In the following table, I have compared the properties of the copolymers of this invention, Copolymer A and Copolymer B,

with those of commercial low density polyethylene and with a copolymer such as described in Table I of the aforementioned US. Pat. No. 3,102,876, which is designated "Copolymer Control."

TABLE I Commercial copolymer copolymer low density Copolymer A B polyethylene control Density 0.9255 0.9237 0.927 093 Melt Index 0.13 0. 10 0.15 2.0 Weight Average I Molecular Weight 2l3,000 165,000 259,000 Number Average Molecular Weight l7,700 27,600 7,900 Ratio, Weight Average to NumberAverage Molecular Weight 12.0 6.0 33.0 Elongation, 360 565 73 Tensile Strength at Yield, Pounds per Square Inch I800 2100 1980 Flexural Modulus,

Pounds per Square lnch 69,000 60,000 75,000 Hardness S5 58 56 Long Chain Branches (Butyl or longer) per Thousand Carbon Atoms 22 Ethyl Branches per Thousand Carbon Atoms l6 l6 Trans lntemal Unsaturation Groups per Thousand Carbon Atoms 0.! 0.] 0.1 Vinyl Unsaturation,

Groups per Thousand Carbon Atoms 0.6 0.6 0.I Branched Vinyl Unsaturation,

Groups per Thousand Carbon Atoms 0.2 0.! 0.2 Environmental Stress Cracking Resistance,

Hours (F I000 I000 65 v 20 Not cheesy-no bleeding Cheesy-Considerable bleeding The foregoing data show that the stres cracking resistance of my novel copolymers is over 50 times greater than that of the Copolymer Control and many times greater than that of the commercial low density polyethylene. No bleeding or surface stickiness was indicated for the copolymers of the invention by an oven-aging test at F., whereas considerable bleeding occurred with the Copolymer Control. Thus, the copolymers of the invention are characterized by freedom from surface stickiness.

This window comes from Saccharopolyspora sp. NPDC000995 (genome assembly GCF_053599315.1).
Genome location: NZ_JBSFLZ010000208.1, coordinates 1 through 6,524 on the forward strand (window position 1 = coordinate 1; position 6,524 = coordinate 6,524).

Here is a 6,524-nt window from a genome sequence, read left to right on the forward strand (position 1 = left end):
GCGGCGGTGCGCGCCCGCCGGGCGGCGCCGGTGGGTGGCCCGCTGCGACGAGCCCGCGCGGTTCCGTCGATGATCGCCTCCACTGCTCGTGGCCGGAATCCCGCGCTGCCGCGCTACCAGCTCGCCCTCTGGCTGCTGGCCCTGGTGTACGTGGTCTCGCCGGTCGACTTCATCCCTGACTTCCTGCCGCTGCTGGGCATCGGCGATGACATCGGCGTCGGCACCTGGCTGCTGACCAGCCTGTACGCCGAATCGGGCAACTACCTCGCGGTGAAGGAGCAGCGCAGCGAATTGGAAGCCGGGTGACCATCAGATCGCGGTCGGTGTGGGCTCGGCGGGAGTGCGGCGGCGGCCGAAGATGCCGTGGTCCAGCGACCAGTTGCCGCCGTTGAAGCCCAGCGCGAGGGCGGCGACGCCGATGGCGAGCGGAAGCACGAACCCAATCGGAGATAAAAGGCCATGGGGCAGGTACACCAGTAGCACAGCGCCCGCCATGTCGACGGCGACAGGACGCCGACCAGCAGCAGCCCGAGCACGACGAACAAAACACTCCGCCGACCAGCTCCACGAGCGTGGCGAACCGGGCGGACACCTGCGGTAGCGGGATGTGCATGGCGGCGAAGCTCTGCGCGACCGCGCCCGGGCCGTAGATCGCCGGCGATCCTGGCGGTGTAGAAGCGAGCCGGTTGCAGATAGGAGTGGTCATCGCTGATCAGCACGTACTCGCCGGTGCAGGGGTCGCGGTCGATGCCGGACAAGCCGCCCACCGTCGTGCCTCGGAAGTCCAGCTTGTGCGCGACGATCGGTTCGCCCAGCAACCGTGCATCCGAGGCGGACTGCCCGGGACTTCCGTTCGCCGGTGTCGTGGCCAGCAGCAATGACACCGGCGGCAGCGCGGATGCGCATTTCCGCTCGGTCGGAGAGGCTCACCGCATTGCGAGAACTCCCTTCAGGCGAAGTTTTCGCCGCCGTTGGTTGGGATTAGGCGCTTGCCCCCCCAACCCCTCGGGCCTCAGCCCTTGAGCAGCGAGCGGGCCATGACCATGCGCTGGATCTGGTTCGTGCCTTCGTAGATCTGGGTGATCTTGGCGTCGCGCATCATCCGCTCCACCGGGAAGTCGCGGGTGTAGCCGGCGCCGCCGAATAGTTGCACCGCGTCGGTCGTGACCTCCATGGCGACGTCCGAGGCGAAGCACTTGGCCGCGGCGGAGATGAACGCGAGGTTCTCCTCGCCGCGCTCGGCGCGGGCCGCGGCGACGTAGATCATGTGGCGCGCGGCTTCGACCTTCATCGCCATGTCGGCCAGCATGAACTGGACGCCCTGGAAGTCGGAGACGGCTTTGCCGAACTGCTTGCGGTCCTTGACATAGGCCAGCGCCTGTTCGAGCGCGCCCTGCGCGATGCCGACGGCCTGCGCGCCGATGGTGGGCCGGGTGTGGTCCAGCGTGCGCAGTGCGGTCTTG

Comparing the copolymers of the invention with the commercial low density polyethylene, it is apparent that the copolymers are characterized by substantial ethyl branching and vinyl unsaturation whereas the low density polyethylenes have great numbers of long-chain branches and substantially no vinyl unsaturation.

Finally, comparing the copolymers of the invention with the Copolymer Control, it is apparent that the copolymers of the invention have lower density and are characterized by a sig nificantly lower ratio of weight average molecular weight to number average molecular weight.

In the above data, density was determined by a gradient column upon specimens which had been molded at a temperature slightly higher than the melting-point and then were cooled at a rate of 14 F. per minute (ASTM D 1505-63T).